I am really disgusted with Nick Gibb’s reply and please excuse me if that sounds harsh. My children never took up free nursery spaces, instead I have used a child minder who only had my children and paid the child minder 100% from my own income and didn’t even use the option of childcare vouchers from work. I know many other parents of summer born children who do the same for the best interest of their children, and I found that the extra individual attention of privately arranged, lower child-carer ratio childcare, or the same attention of a stay at home parent greatly helps the child’s development. Yet I had to pay out in excess of one thousand pounds for an educational psychologist assessment and pediatrician examinations, and go through incredible stress and a vicious fight, just so that the government supposedly saves some money whilst other parents have to do the same? Well, they won’t need to save money on my son, as I never used any state provision for him, I also hired a speech therapist privately in order to get the best possible help, and I am working 60-70 hours weeks to pay for all this, with my husband doing the same. And based on my experience, many parents who care enough about their child’s future to even bother to request the deferral and meet up with schools are generally the most caring and eager parents who either sacrifice a career and stay at home to help their child (thereby often not using state-funded early years childcare), or work extremely hard paying higher rate tax, and do their best to provide their child extra educational help, often privately. Yet the government is delaying decisions and tailoring support of deferral requests based on penny pinching, not realizing that many of these children will eventually cost more to the state if they are pushed a year up and end up needing special needs provision. Nick Gibb saying that there is a flexibility in the system already and he is in no rush with the implementation of any changes clearly sounds like he is ignoring the struggle of so many parents who hit a brick wall, and I am very disappointed that we still don’t have a clear path and an expected timeline on resolving this. If anyone organizes a demonstration, I will be there.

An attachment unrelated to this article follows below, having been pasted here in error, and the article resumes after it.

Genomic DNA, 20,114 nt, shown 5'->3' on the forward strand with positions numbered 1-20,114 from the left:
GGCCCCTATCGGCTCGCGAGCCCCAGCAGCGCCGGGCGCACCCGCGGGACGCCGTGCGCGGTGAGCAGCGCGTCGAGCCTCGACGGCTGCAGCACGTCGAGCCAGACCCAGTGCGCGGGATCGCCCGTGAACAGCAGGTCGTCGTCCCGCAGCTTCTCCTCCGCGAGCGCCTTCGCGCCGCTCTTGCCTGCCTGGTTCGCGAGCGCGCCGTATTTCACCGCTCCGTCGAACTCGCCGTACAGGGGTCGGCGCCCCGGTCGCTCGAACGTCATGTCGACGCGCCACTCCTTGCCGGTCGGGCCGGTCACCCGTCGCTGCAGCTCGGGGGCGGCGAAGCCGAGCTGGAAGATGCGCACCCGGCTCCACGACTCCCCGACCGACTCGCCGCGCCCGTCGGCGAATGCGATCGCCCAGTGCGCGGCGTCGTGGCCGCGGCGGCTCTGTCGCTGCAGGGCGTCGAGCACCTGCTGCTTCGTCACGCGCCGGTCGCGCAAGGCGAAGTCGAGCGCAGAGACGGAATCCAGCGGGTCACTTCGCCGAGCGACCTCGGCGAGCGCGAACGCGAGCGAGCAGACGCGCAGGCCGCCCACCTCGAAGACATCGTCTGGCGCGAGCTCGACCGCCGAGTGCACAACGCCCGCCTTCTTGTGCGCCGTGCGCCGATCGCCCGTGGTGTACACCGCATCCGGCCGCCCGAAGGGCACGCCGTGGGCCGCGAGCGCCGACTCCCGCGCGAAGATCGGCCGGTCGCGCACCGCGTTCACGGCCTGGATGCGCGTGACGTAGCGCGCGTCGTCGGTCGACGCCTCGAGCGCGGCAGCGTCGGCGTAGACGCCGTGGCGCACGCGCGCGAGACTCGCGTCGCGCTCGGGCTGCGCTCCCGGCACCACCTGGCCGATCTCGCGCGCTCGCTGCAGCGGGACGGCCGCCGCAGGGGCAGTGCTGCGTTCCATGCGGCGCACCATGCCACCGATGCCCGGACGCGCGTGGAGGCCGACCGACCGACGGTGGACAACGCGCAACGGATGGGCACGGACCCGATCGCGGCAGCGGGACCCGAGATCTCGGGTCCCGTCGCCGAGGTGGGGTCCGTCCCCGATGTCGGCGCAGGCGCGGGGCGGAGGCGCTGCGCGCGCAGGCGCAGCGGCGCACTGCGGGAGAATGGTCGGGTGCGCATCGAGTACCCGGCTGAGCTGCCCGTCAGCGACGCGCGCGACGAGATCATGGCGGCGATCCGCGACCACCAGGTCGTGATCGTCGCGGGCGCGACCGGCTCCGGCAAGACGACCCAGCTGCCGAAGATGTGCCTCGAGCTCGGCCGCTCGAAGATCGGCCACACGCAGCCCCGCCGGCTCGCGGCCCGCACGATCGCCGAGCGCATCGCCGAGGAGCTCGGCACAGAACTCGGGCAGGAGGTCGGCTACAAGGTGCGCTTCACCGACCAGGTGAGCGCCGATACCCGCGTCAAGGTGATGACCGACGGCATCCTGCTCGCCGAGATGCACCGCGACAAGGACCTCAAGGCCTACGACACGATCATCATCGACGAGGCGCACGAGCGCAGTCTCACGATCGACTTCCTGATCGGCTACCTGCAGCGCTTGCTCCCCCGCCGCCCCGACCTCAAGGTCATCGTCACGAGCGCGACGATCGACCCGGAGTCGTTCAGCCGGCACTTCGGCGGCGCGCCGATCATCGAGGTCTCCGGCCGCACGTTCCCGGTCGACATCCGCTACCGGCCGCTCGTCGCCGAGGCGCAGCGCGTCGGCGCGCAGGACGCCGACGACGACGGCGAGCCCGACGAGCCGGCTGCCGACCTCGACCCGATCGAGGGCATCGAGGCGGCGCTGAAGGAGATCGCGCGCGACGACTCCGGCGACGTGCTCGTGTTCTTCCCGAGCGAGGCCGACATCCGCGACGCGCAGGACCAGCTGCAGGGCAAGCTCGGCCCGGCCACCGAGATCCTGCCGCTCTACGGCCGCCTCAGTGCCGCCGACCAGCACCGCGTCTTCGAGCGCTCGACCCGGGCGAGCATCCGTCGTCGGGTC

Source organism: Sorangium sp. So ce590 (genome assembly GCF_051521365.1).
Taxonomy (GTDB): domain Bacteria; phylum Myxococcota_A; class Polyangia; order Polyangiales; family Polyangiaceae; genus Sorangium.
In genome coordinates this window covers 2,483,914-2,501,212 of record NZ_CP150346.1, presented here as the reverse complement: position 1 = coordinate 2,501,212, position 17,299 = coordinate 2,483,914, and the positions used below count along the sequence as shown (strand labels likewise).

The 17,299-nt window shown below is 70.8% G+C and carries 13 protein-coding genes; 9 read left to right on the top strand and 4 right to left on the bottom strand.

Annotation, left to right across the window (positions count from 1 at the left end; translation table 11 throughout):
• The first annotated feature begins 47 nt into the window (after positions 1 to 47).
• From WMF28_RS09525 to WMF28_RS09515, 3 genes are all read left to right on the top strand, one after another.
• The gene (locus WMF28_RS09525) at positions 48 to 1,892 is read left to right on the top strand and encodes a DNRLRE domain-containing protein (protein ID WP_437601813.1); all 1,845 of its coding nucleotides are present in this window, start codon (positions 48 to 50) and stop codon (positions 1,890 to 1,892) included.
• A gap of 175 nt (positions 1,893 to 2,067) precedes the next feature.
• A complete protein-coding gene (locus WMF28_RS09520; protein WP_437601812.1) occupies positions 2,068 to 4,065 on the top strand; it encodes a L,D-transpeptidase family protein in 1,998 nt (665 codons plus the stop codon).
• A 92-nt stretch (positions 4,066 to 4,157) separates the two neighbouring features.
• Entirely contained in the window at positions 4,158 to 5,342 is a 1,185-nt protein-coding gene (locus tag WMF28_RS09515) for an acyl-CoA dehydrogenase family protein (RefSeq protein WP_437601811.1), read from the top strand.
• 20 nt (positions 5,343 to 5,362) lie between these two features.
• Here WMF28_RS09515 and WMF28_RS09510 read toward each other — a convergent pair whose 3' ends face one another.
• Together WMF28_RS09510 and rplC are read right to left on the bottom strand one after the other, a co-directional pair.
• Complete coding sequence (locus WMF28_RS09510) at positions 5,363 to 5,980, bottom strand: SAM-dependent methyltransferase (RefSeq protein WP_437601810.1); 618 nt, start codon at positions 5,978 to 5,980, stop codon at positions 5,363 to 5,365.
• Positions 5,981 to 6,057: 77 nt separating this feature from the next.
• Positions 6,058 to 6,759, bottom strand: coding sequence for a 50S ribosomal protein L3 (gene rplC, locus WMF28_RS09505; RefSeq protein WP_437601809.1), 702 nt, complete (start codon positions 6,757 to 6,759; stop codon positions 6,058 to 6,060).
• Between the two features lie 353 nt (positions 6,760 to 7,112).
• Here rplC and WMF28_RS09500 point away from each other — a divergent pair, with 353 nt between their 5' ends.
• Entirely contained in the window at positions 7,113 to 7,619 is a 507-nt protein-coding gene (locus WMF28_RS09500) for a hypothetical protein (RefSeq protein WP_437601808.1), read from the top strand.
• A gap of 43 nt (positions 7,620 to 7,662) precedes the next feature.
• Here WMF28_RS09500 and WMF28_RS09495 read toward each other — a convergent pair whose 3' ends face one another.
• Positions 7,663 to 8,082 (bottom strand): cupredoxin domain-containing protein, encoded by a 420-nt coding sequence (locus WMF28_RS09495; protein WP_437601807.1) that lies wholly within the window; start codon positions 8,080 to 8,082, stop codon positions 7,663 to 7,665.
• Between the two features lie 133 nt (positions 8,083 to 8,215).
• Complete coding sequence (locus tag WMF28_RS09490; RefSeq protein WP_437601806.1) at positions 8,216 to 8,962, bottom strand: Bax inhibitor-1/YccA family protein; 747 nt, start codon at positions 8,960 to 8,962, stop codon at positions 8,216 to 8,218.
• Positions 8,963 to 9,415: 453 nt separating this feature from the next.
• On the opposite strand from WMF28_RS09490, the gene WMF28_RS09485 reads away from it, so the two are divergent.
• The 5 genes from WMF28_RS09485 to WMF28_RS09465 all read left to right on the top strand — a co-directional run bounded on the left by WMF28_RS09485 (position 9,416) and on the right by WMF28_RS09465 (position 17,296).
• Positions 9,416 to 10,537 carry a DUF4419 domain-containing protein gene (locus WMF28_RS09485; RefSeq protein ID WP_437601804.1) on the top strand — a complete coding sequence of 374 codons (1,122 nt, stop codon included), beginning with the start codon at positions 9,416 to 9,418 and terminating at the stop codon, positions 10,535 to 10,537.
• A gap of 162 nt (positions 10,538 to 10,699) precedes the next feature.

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  8. Sophie says:

    This is really dissapointing. With a son born in August 2013 I desperately want the option to defer him if we, as his parents, feel it is in his best interests. I don’t care if I have to pay extra childcare if it is the right thing for him to be able to thrive. This is not a decision we will take lightly. The postcode lottery is totally ridiculous.

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  9. Sara Hasted says:

    I’m really angry with Nick Gibbs broken promises, we have secured a reception start at CSA for my summerborn, but I am now worried about the future of his education, he could be moved up a year at any point against my wishes! It seems money is more important than the future generation! Short term money saving will cost more in the long term when the children that are being forced to start school before they are ready or by being forced to miss their reception year will need to access NHS mental health services when they are older will the money be available to fix them when they need help???